New Report Compares EASA, FAA Approaches to Certifying Commercial Airplanes

A new report published by the U.S. Government Accountability Office compares regulatory approaches to certifying new airplane designs, such as the A321XLR pictured during its first flight here, by EASA and the FAA. (Photo courtesy of Airbus)

A new report published by the U.S. Government Accountability Office (GAO) found key differences in the approaches used by the European Union Aviation Safety Agency (EASA) and Federal Aviation Administration toward compliance and verification engineering activities for the certification of new and modified commercial airplane designs.

The 48-page report was compiled by GAO based on interviews primarily with officials representing both civil aviation regulatory agencies, Airbus, Boeing, and other aviation industry OEMs. One interesting discovery reported by GAO’s researchers pertains to the difference in how EASA regulates Design Organisations (DO) versus FAA’s regulation of companies that have Organization Designation Authorization (ODA) approvals.

“FAA is responsible for making airplane certification compliance determinations but generally delegates the vast majority of these determinations for manufacturers to make on its behalf,” GAO writes in the report. “However, EASA officials told us manufacturers in Europe are themselves responsible for making all compliance findings and verification under oversight of EASA.”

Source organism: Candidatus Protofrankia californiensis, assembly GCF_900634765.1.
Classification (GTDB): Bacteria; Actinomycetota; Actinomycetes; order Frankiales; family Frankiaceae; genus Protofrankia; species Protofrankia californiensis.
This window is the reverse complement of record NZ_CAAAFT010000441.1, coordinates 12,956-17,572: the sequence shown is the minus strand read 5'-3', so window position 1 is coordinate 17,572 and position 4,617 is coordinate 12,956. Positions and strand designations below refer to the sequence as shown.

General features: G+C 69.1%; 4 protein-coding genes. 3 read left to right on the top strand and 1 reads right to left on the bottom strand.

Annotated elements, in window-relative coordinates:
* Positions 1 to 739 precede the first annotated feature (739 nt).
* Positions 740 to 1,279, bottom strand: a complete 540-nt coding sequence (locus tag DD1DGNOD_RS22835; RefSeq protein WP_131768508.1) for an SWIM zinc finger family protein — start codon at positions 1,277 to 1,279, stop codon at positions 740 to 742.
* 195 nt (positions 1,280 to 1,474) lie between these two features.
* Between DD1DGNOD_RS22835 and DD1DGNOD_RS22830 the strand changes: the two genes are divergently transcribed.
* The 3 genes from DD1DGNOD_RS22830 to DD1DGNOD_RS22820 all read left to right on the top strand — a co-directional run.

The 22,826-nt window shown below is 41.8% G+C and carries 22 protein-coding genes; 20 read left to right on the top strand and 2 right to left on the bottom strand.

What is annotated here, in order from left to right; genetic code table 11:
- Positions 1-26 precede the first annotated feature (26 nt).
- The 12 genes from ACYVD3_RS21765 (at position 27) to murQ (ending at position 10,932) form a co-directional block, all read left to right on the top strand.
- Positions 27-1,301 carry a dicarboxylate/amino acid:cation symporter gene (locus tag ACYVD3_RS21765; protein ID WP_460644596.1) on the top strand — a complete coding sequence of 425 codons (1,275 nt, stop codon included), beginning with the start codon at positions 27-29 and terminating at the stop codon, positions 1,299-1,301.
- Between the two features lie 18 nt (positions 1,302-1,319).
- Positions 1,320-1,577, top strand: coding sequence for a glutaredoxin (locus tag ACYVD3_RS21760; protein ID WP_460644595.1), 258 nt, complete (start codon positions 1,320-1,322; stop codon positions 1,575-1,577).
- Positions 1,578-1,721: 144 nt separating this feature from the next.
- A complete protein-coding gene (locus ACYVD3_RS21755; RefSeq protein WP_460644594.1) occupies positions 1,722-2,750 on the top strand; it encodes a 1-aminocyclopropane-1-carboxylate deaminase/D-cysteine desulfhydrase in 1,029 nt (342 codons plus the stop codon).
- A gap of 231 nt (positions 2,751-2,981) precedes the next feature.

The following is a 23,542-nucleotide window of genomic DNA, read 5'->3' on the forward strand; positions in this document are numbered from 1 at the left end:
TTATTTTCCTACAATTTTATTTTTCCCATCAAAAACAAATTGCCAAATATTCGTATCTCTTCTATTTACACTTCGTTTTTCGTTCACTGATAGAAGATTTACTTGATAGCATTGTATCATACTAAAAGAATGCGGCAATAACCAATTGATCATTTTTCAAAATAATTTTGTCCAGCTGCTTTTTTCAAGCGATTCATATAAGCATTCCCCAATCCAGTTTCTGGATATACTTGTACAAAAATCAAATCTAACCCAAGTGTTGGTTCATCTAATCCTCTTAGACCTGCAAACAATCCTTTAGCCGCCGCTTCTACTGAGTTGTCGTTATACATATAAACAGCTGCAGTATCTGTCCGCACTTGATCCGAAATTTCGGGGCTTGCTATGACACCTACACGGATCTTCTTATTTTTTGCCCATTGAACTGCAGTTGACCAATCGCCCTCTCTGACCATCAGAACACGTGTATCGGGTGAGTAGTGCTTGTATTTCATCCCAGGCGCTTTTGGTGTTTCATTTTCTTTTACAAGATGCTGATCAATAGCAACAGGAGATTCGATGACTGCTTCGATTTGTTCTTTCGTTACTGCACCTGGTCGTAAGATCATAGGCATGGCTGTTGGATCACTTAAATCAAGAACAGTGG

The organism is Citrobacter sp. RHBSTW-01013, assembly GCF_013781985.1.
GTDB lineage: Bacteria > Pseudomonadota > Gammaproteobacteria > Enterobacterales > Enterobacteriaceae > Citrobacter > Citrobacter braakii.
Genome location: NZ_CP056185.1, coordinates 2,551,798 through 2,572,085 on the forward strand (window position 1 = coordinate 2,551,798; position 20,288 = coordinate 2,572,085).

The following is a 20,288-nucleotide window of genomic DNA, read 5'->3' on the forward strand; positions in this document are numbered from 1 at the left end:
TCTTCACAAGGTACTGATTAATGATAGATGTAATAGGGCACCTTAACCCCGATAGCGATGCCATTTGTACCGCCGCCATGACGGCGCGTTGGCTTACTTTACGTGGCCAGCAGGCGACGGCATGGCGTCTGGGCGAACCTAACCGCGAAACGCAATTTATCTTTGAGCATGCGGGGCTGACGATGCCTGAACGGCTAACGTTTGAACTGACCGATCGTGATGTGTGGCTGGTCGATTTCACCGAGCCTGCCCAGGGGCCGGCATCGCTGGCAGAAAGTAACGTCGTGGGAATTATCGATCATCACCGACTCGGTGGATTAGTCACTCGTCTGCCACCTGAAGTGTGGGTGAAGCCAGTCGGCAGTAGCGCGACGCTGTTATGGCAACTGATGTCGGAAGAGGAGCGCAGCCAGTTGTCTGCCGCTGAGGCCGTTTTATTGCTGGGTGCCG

EASA prohibits its own compliance verification engineers from providing verification compliance services on systems or designs that they have worked on as an employee of that manufacturer. The European agency also requires Design Organisations to feature participation from all engineering units of an OEM’s company that contribute directly to a product’s design, type certification, and compliance activities. Aviation OEMs in the U.S., however, typically only have certification compliance activities completed by those experts who have been delegated to complete them within a specialized ODA unit of the company.

Based on interviews with multiple aviation stakeholders about this difference between how DOs and ODAs are structured, GAO concludes that “because a Design Organisation includes more parts of the manufacturer’s company, this means EASA evaluates more aspects of the manufacturer’s company when approving and overseeing the Design Organisation than FAA does for ODA holders.”

Several steps are being taken by the FAA to improve its certification process and the level of approval and oversight administered to ODA units for compliance and verification activities, according to findings reported by GAO. As an example, in February, the FAA announced plans to expand its use of Technical Advisory Boards that conduct independent technical reviews of certification projects for new and modified commercial airplane designs.

The FAA is also developing a new set of metrics that will measure the performance of its aircraft certification process, according to the report.

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